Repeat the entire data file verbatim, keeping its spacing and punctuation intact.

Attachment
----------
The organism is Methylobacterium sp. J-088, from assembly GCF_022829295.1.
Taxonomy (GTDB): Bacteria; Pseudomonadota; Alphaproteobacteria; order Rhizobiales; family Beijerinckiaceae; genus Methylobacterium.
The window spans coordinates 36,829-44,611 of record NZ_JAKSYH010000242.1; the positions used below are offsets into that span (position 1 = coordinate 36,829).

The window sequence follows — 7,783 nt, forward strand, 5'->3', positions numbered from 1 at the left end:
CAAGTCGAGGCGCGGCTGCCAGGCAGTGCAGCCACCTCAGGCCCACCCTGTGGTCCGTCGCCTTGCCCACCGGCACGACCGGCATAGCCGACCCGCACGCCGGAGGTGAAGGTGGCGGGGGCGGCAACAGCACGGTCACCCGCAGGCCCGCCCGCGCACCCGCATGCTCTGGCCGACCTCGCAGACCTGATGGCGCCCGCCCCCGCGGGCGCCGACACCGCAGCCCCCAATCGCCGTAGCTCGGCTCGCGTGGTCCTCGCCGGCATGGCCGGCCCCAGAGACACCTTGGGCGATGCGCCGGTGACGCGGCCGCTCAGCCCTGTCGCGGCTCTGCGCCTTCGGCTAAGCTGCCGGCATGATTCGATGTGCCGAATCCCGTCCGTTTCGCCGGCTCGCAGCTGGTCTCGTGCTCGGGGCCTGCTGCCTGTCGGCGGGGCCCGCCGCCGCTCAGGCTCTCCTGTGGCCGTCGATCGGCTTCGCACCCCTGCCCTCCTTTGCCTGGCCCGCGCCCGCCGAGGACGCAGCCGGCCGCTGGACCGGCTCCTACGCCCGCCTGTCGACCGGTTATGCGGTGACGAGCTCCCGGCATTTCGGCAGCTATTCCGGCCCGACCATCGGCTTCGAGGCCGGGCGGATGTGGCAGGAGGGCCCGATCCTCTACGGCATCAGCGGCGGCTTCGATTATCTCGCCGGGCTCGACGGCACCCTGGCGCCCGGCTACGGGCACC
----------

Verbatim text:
The organism is Methylobacterium sp. J-088, from assembly GCF_022829295.1.
Taxonomy (GTDB): Bacteria; Pseudomonadota; Alphaproteobacteria; order Rhizobiales; family Beijerinckiaceae; genus Methylobacterium.
The window spans coordinates 36,829-44,611 of record NZ_JAKSYH010000242.1; the positions used below are offsets into that span (position 1 = coordinate 36,829).

The window sequence follows — 7,783 nt, forward strand, 5'->3', positions numbered from 1 at the left end:
CAAGTCGAGGCGCGGCTGCCAGGCAGTGCAGCCACCTCAGGCCCACCCTGTGGTCCGTCGCCTTGCCCACCGGCACGACCGGCATAGCCGACCCGCACGCCGGAGGTGAAGGTGGCGGGGGCGGCAACAGCACGGTCACCCGCAGGCCCGCCCGCGCACCCGCATGCTCTGGCCGACCTCGCAGACCTGATGGCGCCCGCCCCCGCGGGCGCCGACACCGCAGCCCCCAATCGCCGTAGCTCGGCTCGCGTGGTCCTCGCCGGCATGGCCGGCCCCAGAGACACCTTGGGCGATGCGCCGGTGACGCGGCCGCTCAGCCCTGTCGCGGCTCTGCGCCTTCGGCTAAGCTGCCGGCATGATTCGATGTGCCGAATCCCGTCCGTTTCGCCGGCTCGCAGCTGGTCTCGTGCTCGGGGCCTGCTGCCTGTCGGCGGGGCCCGCCGCCGCTCAGGCTCTCCTGTGGCCGTCGATCGGCTTCGCACCCCTGCCCTCCTTTGCCTGGCCCGCGCCCGCCGAGGACGCAGCCGGCCGCTGGACCGGCTCCTACGCCCGCCTGTCGACCGGTTATGCGGTGACGAGCTCCCGGCATTTCGGCAGCTATTCCGGCCCGACCATCGGCTTCGAGGCCGGGCGGATGTGGCAGGAGGGCCCGATCCTCTACGGCATCAGCGGCGGCTTCGATTATCTCGCCGGGCTCGACGGCACCCTGGCGCCCGGCTACGGGCACC